Top tips to keep your holiday green

Travelling is hard on the environment.

You only have to visit an airport once to whiff the aviation fuel and know that there’s a lot of emissions, even if the plane is idling on the tarmac, much less thousands of feet in the air.

As Australians, it’s difficult to avoid flying if you want to travel, but there are a few tricks to keeping your travel as ‘green’ as you can.

Keep it short

There are plenty of travel opportunities in our area that don’t require two days of air travel and a lengthy stopover.

South-East Asia, the Pacific islands and New Zealand offer plenty of scope for all styles of travel, from laid-back-by-the-resort-pool getaways to jungle adventure treks.

Read more: Make your next holiday all about being ethical

Sure, they don’t have centuries of European culture behind them, but neither does Australia and we still seem to attract plenty of tourists.

Adjust your expectations, you don’t need to go overseas. Pick a spot on the map you have always wanted to visit just a few hours from your home and you might surprise yourself with what you discover.

Keep it grounded

You might have to use a plane to get to your destination, but you don’t have to use one to get around once you get there.

Rail, bus, ferry, biking or even hiking are ideal alternatives to flying and you may get to see more of the country at ground level.

Rail and buses also have the advantage that they often terminate in urban city centres, saving you many hours that air travel requires for check in, bag collection and transfers. 

It is often also possible to buy week, or even month-long bus and rail passes at a fraction of the cost of a flight.

And cycling and hiking burn plenty of calories, providing the perfect excuse to enjoy the local food and wine more.

Read more: Four bucket list adventures to explore in New Zealand

Keep it local

Large, internationally branded resorts have their appeal, but often there is a more authentic experience booking a smaller, locally owned hotel or even Airbnb and the money often goes back to the local community.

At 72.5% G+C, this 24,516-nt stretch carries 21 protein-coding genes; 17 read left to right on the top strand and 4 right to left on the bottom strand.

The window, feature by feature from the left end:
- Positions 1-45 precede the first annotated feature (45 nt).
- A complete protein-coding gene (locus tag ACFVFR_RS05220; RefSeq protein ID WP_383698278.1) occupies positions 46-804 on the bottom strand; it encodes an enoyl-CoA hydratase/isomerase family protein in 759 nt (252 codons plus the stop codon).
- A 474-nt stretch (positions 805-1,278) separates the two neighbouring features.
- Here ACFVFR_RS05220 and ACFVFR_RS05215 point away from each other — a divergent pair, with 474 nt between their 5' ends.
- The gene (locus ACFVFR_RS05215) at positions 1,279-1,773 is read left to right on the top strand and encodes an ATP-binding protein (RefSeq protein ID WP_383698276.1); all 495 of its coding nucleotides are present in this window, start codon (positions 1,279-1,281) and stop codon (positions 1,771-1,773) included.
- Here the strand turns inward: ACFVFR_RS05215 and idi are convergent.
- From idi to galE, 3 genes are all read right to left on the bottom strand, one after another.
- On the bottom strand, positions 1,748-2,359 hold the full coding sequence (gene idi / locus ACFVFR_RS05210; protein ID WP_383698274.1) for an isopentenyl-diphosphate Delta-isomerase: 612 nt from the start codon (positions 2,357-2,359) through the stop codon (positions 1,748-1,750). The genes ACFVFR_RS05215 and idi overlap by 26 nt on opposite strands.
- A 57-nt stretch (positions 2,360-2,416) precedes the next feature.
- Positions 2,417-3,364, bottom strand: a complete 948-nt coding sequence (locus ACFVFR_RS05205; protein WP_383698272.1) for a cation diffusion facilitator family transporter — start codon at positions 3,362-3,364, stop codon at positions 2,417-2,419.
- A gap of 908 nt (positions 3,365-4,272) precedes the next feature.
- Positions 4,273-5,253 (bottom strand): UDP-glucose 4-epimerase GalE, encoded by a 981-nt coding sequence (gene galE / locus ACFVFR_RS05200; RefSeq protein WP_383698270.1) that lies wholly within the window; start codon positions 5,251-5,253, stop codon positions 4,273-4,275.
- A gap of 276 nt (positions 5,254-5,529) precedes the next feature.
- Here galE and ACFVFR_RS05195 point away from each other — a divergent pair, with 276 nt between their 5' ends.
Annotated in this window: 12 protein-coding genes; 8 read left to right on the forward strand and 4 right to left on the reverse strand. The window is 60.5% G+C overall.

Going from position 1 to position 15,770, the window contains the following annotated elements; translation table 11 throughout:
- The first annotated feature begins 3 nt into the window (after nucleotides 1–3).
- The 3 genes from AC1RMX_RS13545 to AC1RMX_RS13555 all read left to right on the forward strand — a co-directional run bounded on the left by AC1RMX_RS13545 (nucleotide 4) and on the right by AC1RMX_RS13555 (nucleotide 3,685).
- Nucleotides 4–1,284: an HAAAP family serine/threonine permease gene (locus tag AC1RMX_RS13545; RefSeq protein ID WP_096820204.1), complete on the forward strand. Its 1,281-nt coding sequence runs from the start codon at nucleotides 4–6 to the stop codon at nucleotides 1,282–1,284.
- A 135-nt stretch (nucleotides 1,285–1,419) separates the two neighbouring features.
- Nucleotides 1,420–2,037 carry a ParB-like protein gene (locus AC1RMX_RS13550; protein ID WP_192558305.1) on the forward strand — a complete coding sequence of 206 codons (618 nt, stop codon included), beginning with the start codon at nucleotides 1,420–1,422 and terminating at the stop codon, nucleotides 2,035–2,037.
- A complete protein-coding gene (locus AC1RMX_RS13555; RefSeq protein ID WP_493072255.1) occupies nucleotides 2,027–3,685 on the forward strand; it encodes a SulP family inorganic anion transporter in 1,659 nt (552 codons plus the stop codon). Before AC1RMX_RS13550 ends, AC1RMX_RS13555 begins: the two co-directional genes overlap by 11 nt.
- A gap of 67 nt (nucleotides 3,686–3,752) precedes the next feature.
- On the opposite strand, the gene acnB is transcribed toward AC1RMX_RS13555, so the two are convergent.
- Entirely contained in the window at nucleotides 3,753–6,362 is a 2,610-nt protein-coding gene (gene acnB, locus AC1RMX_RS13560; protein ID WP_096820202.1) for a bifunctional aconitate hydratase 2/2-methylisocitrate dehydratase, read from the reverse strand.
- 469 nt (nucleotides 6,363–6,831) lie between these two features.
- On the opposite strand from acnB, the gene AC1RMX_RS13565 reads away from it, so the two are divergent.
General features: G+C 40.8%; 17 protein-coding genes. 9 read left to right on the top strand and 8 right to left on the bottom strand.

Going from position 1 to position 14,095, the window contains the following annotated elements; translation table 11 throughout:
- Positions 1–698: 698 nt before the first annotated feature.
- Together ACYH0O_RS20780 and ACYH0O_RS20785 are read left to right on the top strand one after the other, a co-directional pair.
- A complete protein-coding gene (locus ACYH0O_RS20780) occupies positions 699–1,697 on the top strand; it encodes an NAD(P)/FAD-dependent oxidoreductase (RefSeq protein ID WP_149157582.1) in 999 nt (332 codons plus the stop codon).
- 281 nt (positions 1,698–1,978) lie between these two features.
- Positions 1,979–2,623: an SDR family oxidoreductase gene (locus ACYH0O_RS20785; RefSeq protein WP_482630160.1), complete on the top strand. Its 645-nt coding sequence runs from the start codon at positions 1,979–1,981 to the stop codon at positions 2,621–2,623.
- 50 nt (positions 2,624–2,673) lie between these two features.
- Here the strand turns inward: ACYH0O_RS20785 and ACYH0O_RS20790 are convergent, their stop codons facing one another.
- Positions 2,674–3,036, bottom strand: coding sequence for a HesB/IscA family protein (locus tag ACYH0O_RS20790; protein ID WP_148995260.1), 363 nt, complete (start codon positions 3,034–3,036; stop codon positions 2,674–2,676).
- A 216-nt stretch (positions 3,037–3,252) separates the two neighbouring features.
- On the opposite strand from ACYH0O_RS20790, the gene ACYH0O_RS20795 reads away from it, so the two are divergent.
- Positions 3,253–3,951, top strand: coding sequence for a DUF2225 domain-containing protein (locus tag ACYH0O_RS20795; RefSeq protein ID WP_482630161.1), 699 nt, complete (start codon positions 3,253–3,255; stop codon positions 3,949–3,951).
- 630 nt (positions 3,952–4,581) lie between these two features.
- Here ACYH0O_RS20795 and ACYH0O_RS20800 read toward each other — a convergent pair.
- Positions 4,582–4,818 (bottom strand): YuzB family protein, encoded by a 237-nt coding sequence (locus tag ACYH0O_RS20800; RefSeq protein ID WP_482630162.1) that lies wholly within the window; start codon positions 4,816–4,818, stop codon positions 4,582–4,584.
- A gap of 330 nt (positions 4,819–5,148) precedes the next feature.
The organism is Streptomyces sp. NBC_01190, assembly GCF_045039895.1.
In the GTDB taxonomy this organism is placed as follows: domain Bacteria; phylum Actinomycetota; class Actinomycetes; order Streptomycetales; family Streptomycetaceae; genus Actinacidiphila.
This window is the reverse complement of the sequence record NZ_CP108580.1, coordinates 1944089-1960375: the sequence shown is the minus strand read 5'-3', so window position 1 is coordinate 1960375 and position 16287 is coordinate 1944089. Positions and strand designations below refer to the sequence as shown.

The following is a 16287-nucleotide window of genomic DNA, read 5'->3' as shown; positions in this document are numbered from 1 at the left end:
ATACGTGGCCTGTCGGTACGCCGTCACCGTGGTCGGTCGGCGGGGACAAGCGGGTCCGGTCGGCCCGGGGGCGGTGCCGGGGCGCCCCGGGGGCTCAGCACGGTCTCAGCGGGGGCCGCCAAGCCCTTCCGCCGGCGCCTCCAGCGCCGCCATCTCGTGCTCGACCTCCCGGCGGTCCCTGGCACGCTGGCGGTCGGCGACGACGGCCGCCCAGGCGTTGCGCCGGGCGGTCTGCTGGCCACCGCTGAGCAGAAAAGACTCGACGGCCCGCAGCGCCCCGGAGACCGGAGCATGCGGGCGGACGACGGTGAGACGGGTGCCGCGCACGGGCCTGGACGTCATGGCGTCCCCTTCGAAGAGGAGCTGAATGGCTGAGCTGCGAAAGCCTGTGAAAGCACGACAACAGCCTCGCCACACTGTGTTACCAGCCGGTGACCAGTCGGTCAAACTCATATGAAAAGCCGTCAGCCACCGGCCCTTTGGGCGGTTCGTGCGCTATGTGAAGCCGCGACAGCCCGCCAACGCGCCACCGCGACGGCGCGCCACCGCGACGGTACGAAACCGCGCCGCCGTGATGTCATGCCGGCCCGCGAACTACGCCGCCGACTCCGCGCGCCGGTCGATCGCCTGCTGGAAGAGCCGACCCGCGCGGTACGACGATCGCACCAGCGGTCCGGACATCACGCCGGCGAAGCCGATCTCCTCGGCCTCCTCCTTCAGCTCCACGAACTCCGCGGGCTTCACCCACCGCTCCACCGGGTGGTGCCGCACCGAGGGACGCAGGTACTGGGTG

Think Bali, it’s an Australian favourite, littered with huge resorts and hotels, yet a lot of the population still lives in poverty. Where does that money go? For a large part, not to the locals, many of whom work in the hotels for a pittance.

Wouldn’t it be better if you could support the community directly?

And if you don’t feel like doing all the research into finding ‘green’ accommodation that’s fine, try It’s a social enterprise committed to helping people choose accommodation that goes that little bit further to support their environment, their people and the communities they live in.

But don’t expect recommendations on being green for the sake of being green. surveys and audits properties to keep a close eye on any dodgy claims to provide honest advice on ‘green’ credentials.

Read more: Can you name this country?

Keep it simple

A few simple tips can make your trip much greener.

Bring your own water bottle, don’t litter and pick up other people’s litter, don’t buy cheap clothing or accessories, use a reusable mask.

Other good ideas are; do some research for local tour operators, choose an eco-friendly car for road trips, take shorter showers – especially where water is at a premium – carry a cloth shopping bag and only buy what you need.

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Written by Jan Fisher

Accomplished journalist, feature writer and sub-editor with impressive knowledge of the retirement landscape, including retirement income, issues that affect Australians planning and living in retirement, and answering YLC members' Age Pension and Centrelink questions. She has also developed a passion for travel and lifestyle writing and is fast becoming a supermarket savings 'guru'.

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